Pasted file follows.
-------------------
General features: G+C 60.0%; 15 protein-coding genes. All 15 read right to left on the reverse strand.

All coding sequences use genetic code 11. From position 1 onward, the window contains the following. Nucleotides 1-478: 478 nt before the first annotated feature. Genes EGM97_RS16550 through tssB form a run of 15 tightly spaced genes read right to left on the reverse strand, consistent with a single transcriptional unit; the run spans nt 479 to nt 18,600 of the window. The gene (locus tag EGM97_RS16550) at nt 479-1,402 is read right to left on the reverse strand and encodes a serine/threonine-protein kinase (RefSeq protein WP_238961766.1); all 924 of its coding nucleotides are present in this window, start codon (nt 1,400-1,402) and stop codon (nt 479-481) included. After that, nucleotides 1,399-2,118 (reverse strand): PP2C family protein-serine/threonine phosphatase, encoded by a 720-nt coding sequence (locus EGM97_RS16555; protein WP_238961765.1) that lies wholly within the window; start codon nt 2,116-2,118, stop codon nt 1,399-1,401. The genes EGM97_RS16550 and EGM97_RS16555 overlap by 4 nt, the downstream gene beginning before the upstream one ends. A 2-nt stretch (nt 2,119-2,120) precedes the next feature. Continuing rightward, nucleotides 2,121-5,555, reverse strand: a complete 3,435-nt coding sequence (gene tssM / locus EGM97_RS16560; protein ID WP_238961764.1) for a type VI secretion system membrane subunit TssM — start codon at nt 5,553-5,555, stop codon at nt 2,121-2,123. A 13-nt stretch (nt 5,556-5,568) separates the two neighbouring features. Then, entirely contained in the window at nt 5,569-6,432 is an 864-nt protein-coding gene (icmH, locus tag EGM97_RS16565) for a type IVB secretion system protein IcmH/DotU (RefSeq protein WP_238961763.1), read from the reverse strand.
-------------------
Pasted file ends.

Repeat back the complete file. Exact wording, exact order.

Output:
General features: G+C 60.0%; 15 protein-coding genes. All 15 read right to left on the reverse strand.

All coding sequences use genetic code 11. From position 1 onward, the window contains the following. Nucleotides 1-478: 478 nt before the first annotated feature. Genes EGM97_RS16550 through tssB form a run of 15 tightly spaced genes read right to left on the reverse strand, consistent with a single transcriptional unit; the run spans nt 479 to nt 18,600 of the window. The gene (locus tag EGM97_RS16550) at nt 479-1,402 is read right to left on the reverse strand and encodes a serine/threonine-protein kinase (RefSeq protein WP_238961766.1); all 924 of its coding nucleotides are present in this window, start codon (nt 1,400-1,402) and stop codon (nt 479-481) included. After that, nucleotides 1,399-2,118 (reverse strand): PP2C family protein-serine/threonine phosphatase, encoded by a 720-nt coding sequence (locus EGM97_RS16555; protein WP_238961765.1) that lies wholly within the window; start codon nt 2,116-2,118, stop codon nt 1,399-1,401. The genes EGM97_RS16550 and EGM97_RS16555 overlap by 4 nt, the downstream gene beginning before the upstream one ends. A 2-nt stretch (nt 2,119-2,120) precedes the next feature. Continuing rightward, nucleotides 2,121-5,555, reverse strand: a complete 3,435-nt coding sequence (gene tssM / locus EGM97_RS16560; protein ID WP_238961764.1) for a type VI secretion system membrane subunit TssM — start codon at nt 5,553-5,555, stop codon at nt 2,121-2,123. A 13-nt stretch (nt 5,556-5,568) separates the two neighbouring features. Then, entirely contained in the window at nt 5,569-6,432 is an 864-nt protein-coding gene (icmH, locus tag EGM97_RS16565) for a type IVB secretion system protein IcmH/DotU (RefSeq protein WP_238961763.1), read from the reverse strand.